In Braxton County Court v. West Virginia ex rel. State Tax Comm'rs, 208 U.S. 192 (1908), it is true, we dismissed a challenge by a county court to a state tax law for lack of jurisdiction, broadly stating that "`the interest of a [party seeking relief] in this court should be a personal and not an official interest,'" id., at 198 (quoting Smith v. Indiana, 191 U.S. 138, 149 (1903)); accord, Joint Anti-Fascist Refugee Comm. v. McGrath, 341 U.S. 123, 151 (1951) (Frankfurter, J., concurring).Summary of this case from Raines v. Byrd
Submitted January 14, 1908. Decided January 27, 1908.
Speaking generally, and subject to the rule that no State can set at naught the provisions of the National Constitution, the regulation of municipal corporations is peculiarly within state control, the legislature determining the taxing body, the taxing districts, and the limits of taxation. Notwithstanding that plaintiff in error's charge of unconstitutionality of a state statute may not be frivolous, in order to give this court jurisdiction to review the action of the state court sustaining the statute the question must be raised in this court by one adversely affected by the decision and whose interest is personal and not of an official nature. Smith, Auditor, v. Indiana, 191 U.S. 138. A county court of West Virginia has no personal interest in the amount of tax levy made by it which will give this court jurisdiction to review at its instance the decision of the highest court of that State determining that the levy is excessive, even though the basis of request for review is the ground that the reduction of the assessment leaves the county unable for lack of funds to fulfill the obligations of its contracts. 60 West Virginia, 339, affirmed.
Mr. George E. Price for plaintiffs in error:
This case is not governed by the cases of Clark v. Kansas City, 176 U.S. 114; Lampasas v. Bell, 180 U.S. 276; Wellington, Petitioner, 16 Pick. 87, 96; Smith, Auditor of Marion County, v. Indiana, 191 U.S. 138, holding that the objection made to the constitutionality of an act must be by a party whose rights it does affect, and who has legal interest in defeating it.
The county court of Braxton County has a right to raise the question whether it was bound to obey the act of 1905 in this case. It is interested in this matter as a party to the contracts, the obligations of which are impaired by this statute; it is a corporation. See Code, chap. 36, §§ 1, 4, 16, 17 and 43.
The county court is a party to all contracts, debts and obligations of its county. It stands for the county. When bonds are issued they are made in its name and issued by it. This was the case with the railroad bonds in question. By these bonds the county court expressly agreed to pay certain sums of money at certain times and in a certain way, and it certainly has a deep interest in seeing that it is not deprived of the power to carry out its agreement.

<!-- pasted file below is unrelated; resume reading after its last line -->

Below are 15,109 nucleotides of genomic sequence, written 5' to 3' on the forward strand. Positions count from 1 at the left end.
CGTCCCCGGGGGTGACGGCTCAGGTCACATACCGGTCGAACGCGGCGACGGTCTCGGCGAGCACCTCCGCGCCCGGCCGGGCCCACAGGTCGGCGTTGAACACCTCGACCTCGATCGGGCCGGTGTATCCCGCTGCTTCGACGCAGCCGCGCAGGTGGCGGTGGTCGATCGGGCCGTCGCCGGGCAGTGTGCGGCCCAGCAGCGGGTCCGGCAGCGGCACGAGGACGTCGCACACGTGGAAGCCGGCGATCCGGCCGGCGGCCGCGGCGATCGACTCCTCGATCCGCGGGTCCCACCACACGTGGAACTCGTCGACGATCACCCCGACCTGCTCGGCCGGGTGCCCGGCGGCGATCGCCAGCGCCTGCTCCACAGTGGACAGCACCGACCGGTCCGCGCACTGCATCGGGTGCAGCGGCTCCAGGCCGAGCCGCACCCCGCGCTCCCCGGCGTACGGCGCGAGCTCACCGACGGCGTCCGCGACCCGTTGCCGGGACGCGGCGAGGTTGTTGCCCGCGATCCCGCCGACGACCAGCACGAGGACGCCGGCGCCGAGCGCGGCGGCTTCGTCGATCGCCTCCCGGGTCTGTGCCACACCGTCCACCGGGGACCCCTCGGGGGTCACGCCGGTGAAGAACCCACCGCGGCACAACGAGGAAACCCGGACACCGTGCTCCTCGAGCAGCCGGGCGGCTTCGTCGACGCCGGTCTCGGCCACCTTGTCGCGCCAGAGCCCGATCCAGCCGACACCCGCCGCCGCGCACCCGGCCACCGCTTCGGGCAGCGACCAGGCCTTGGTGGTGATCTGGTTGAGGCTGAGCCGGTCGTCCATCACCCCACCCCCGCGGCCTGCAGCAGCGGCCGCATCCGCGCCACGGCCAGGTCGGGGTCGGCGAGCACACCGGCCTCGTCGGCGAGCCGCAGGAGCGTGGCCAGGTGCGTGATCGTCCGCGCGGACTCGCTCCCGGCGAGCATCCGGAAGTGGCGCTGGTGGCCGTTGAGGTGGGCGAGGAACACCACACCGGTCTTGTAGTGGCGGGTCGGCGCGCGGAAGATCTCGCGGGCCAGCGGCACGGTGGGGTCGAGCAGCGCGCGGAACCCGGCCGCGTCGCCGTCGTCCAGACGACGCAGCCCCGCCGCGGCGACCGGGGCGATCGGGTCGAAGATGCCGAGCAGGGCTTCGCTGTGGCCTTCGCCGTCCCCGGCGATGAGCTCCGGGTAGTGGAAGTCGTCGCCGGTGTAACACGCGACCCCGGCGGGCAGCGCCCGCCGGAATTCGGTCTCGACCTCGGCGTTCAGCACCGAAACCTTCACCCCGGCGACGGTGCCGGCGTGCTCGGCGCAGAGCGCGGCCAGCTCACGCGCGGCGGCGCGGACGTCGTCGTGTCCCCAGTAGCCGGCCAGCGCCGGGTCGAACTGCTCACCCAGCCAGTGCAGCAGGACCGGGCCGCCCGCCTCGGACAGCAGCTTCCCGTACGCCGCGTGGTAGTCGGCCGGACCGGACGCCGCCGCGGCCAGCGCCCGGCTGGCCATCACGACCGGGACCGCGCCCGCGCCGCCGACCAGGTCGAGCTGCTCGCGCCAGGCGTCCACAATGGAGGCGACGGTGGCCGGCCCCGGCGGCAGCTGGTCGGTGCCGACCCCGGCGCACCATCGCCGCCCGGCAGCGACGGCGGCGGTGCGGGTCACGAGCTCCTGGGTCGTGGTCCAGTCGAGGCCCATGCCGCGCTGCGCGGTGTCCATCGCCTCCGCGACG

The people of the county, the taxpayers, are certainly parties to the contracts of the county. It is they who pay the county's debts and discharge its obligations. If after they have contracted a debt in their aggregate capacity as a county, a law is passed that impairs its obligations, they have as much right as the creditor to object to it and to test its validity in the courts. This must be done, if at all, in the name and by means of the county court, their representative. Clark v. County Court, 55 W. Va. 278, 285. While one or a few could bring such a suit, the burden should not be placed on one or a few which ought to be borne by all. And see Board of Liquidation v. Louisiana, 179 U.S. 622.
The obligation of a contract consists in its binding force on the party who made it. This depends on the laws in force when it is made. These laws are necessarily referred to in all contracts as forming part of them as the measure of the obligation to perform them and as creating the right acquired by the other parties to compel performance. The obligation does not inhere and subsist in the contract proprio vigore, but in the law applicable to the contract. Ogden v. Saunders, 12 Wheat. 213, 302; McCracken v. Hayward, 2 How. 608; Goodale v. Fennell, 27 Ohio St. 426; S.C., 22 Am. Rep. 221; United States v. Judges, 32 F. 715; State v. New Orleans, 37 La. Ann. 17; Von Huffman v. City of Quincy, 4 Wall. 535, 549; United States v. Mayor and Administrators of the City of New Orleans, 103 U.S. 358; Butz v. City of Muscatine, 8 Wall. 575; White v. Hart, 13 Wall. 647; Walker v. Whitehead, 16 Wall. 318; City of Galena v. Amy, 5 Wall. 709; Riggs v. Johnson Co., 6 Wall. 194; Mobile v. Watson, 116 U.S. 305; Curran v. State of Arkansas, 15 How. 304; Planters' Bank v. Shark, 6 How. 301; Green v. Biddle, 8 Wheat. 1.